FYI: Children’s Sleep Problems Predate The Smartphone And iPad Age

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The sleeplessness of children is always up for debate when discussing how little they’re getting. Quite a few articles that I’ve perused in recent months point to the increased use of texting, smartphones, and mobile gadgets. How is your son or daughter supposed to get a full night’s rest when they have emails to check? Facebook statuses to update? Tidbits to tweet? Yet while combing through this piece on children’s sleep in The New York Times, one cited study proved that the exhaustion of kids was noted before the age of smartphones.

Jane E. Brody at The Times writes:

Even in 1998, before smartphones and iPads could be blamed for teenagers’ sleep deprivation, a study of more than 3,000 adolescents by two sleep specialists, Amy R. Wolfson of the College of the Holy Cross and Mary A. Carskadon of Brown University, found that high school students who got poor grades slept an average of 25 minutes less and went to bed 40 minutes later than those who got A’s and B’s.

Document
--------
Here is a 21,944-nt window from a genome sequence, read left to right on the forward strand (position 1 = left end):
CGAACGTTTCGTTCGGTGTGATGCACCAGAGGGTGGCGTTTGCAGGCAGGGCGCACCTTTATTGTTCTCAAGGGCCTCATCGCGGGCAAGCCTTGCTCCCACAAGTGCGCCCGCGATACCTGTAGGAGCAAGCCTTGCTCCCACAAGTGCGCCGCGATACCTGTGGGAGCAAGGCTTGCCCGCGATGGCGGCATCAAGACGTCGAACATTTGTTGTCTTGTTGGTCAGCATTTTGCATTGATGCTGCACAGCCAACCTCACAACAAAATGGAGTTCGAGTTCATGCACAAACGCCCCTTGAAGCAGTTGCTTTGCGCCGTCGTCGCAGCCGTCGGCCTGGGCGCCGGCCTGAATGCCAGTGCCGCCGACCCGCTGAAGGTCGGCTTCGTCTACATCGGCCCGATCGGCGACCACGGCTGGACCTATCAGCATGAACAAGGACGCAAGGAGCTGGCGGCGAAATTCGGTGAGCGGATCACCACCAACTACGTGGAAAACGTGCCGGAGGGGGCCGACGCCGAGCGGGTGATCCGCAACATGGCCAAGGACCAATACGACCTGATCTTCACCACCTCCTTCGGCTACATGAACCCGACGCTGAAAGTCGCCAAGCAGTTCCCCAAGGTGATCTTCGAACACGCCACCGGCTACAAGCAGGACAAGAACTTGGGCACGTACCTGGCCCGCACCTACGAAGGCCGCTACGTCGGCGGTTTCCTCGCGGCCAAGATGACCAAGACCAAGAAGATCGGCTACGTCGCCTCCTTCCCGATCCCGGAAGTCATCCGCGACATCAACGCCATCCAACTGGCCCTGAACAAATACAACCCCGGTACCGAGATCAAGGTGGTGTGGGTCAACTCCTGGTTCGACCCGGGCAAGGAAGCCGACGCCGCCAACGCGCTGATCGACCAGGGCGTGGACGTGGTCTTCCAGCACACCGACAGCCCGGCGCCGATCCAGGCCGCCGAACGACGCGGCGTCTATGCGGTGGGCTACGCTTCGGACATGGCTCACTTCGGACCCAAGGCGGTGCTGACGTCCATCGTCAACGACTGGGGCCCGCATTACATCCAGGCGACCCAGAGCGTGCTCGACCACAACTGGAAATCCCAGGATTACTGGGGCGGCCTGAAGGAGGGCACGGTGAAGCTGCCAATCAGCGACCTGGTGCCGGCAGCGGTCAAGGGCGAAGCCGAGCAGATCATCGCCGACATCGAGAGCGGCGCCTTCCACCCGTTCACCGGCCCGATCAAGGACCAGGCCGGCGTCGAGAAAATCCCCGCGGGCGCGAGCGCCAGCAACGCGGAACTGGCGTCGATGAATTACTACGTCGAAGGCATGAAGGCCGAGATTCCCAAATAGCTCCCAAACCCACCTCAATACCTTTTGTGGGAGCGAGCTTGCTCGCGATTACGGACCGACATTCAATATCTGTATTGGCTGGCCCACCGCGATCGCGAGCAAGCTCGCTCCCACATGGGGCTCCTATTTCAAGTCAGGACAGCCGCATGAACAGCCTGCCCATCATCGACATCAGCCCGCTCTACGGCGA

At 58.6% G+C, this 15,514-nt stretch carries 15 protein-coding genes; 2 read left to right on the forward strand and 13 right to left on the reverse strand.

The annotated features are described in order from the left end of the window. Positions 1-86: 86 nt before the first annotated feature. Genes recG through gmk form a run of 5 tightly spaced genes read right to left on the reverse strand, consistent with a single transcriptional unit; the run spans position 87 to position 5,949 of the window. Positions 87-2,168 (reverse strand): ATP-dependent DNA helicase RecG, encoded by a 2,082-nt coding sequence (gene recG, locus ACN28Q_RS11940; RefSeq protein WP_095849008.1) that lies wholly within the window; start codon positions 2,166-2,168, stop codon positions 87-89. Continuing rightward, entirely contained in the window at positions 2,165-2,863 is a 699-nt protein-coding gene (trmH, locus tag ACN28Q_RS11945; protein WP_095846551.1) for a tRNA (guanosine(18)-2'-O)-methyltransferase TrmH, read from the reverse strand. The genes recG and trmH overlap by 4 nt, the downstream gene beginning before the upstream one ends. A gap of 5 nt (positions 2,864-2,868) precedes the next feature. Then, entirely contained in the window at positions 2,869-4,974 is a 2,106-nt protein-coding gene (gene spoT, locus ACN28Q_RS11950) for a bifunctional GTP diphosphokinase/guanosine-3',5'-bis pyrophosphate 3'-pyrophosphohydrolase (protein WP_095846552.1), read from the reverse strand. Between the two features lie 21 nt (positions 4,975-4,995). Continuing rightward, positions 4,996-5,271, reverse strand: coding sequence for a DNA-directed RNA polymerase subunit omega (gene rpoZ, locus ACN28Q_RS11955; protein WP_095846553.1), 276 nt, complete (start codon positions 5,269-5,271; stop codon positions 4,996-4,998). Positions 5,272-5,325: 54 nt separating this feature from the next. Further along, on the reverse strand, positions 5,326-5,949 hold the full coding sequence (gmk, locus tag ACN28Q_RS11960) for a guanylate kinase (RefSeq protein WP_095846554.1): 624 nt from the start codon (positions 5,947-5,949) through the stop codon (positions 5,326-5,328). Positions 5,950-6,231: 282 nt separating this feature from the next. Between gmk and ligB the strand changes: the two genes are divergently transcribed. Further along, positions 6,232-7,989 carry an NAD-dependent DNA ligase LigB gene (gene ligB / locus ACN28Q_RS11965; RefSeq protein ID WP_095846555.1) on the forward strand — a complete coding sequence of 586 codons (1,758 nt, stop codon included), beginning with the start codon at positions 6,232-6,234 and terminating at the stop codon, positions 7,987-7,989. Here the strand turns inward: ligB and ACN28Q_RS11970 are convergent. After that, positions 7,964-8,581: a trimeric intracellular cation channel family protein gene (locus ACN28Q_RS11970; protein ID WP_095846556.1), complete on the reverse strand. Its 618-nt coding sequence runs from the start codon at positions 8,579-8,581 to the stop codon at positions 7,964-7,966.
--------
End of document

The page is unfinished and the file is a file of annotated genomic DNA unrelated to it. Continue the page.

In a laboratory study of 40 high school students, Dr. Carskadon and colleagues found that nearly half the students who began school at 7:20 a.m. were “pathologically sleepy” at 8:30 a.m. Calling such early start times “abusive,” she said, “These kids may be up and at school at 8:30, but I’m convinced their brains are back on the pillow at home.”

What is important about this research is that it reveals how early call times in schools don’t in fact prioritize the sleep patterns of kids. Without a buzzing iPhone on their nightstands, these high school kids weren’t waking up until perhaps an hour or so into their school day. Modern technology and increased WIFI mobility may be contributing to the problem of children’s exhaustion but, as this study indicates, there might be other prominent factors to consider.